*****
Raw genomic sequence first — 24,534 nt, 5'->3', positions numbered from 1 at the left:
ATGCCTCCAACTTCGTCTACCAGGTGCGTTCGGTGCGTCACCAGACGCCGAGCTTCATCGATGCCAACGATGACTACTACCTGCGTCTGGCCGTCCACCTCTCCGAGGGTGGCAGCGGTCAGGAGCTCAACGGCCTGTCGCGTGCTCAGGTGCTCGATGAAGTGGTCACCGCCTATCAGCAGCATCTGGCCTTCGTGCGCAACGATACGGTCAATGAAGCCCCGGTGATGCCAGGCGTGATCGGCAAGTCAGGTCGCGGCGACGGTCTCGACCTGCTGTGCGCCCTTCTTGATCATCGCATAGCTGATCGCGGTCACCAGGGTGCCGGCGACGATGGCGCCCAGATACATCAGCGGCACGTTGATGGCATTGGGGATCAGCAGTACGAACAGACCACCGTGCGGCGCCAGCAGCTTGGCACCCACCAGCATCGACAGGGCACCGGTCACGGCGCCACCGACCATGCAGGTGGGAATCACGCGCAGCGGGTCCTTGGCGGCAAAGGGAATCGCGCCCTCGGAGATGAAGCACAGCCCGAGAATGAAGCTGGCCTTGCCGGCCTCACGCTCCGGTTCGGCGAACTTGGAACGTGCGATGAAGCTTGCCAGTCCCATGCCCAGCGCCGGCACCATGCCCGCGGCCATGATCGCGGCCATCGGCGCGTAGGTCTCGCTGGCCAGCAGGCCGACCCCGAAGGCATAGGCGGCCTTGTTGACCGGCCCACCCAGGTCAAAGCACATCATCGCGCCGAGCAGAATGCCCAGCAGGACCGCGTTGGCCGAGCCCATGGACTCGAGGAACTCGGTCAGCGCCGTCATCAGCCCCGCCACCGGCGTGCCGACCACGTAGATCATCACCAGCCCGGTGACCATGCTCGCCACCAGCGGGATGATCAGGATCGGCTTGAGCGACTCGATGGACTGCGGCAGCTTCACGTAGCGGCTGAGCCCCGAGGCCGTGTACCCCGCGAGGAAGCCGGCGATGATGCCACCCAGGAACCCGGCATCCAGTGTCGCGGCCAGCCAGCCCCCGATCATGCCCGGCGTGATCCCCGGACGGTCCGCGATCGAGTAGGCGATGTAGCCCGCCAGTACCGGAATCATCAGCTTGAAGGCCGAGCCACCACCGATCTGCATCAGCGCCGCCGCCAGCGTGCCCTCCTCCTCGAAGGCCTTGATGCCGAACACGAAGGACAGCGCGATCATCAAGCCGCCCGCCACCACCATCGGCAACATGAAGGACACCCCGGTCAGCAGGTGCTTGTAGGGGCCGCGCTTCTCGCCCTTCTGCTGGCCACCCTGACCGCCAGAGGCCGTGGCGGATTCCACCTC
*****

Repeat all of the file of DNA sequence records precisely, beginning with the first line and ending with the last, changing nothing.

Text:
Raw genomic sequence first — 24,534 nt, 5'->3', positions numbered from 1 at the left:
ATGCCTCCAACTTCGTCTACCAGGTGCGTTCGGTGCGTCACCAGACGCCGAGCTTCATCGATGCCAACGATGACTACTACCTGCGTCTGGCCGTCCACCTCTCCGAGGGTGGCAGCGGTCAGGAGCTCAACGGCCTGTCGCGTGCTCAGGTGCTCGATGAAGTGGTCACCGCCTATCAGCAGCATCTGGCCTTCGTGCGCAACGATACGGTCAATGAAGCCCCGGTGATGCCAGGCGTGATCGGCAAGTCAGGTCGCGGCGACGGTCTCGACCTGCTGTGCGCCCTTCTTGATCATCGCATAGCTGATCGCGGTCACCAGGGTGCCGGCGACGATGGCGCCCAGATACATCAGCGGCACGTTGATGGCATTGGGGATCAGCAGTACGAACAGACCACCGTGCGGCGCCAGCAGCTTGGCACCCACCAGCATCGACAGGGCACCGGTCACGGCGCCACCGACCATGCAGGTGGGAATCACGCGCAGCGGGTCCTTGGCGGCAAAGGGAATCGCGCCCTCGGAGATGAAGCACAGCCCGAGAATGAAGCTGGCCTTGCCGGCCTCACGCTCCGGTTCGGCGAACTTGGAACGTGCGATGAAGCTTGCCAGTCCCATGCCCAGCGCCGGCACCATGCCCGCGGCCATGATCGCGGCCATCGGCGCGTAGGTCTCGCTGGCCAGCAGGCCGACCCCGAAGGCATAGGCGGCCTTGTTGACCGGCCCACCCAGGTCAAAGCACATCATCGCGCCGAGCAGAATGCCCAGCAGGACCGCGTTGGCCGAGCCCATGGACTCGAGGAACTCGGTCAGCGCCGTCATCAGCCCCGCCACCGGCGTGCCGACCACGTAGATCATCACCAGCCCGGTGACCATGCTCGCCACCAGCGGGATGATCAGGATCGGCTTGAGCGACTCGATGGACTGCGGCAGCTTCACGTAGCGGCTGAGCCCCGAGGCCGTGTACCCCGCGAGGAAGCCGGCGATGATGCCACCCAGGAACCCGGCATCCAGTGTCGCGGCCAGCCAGCCCCCGATCATGCCCGGCGTGATCCCCGGACGGTCCGCGATCGAGTAGGCGATGTAGCCCGCCAGTACCGGAATCATCAGCTTGAAGGCCGAGCCACCACCGATCTGCATCAGCGCCGCCGCCAGCGTGCCCTCCTCCTCGAAGGCCTTGATGCCGAACACGAAGGACAGCGCGATCATCAAGCCGCCCGCCACCACCATCGGCAACATGAAGGACACCCCGGTCAGCAGGTGCTTGTAGGGGCCGCGCTTCTCGCCCTTCTGCTGGCCACCCTGACCGCCAGAGGCCGTGGCGGATTCCACCTC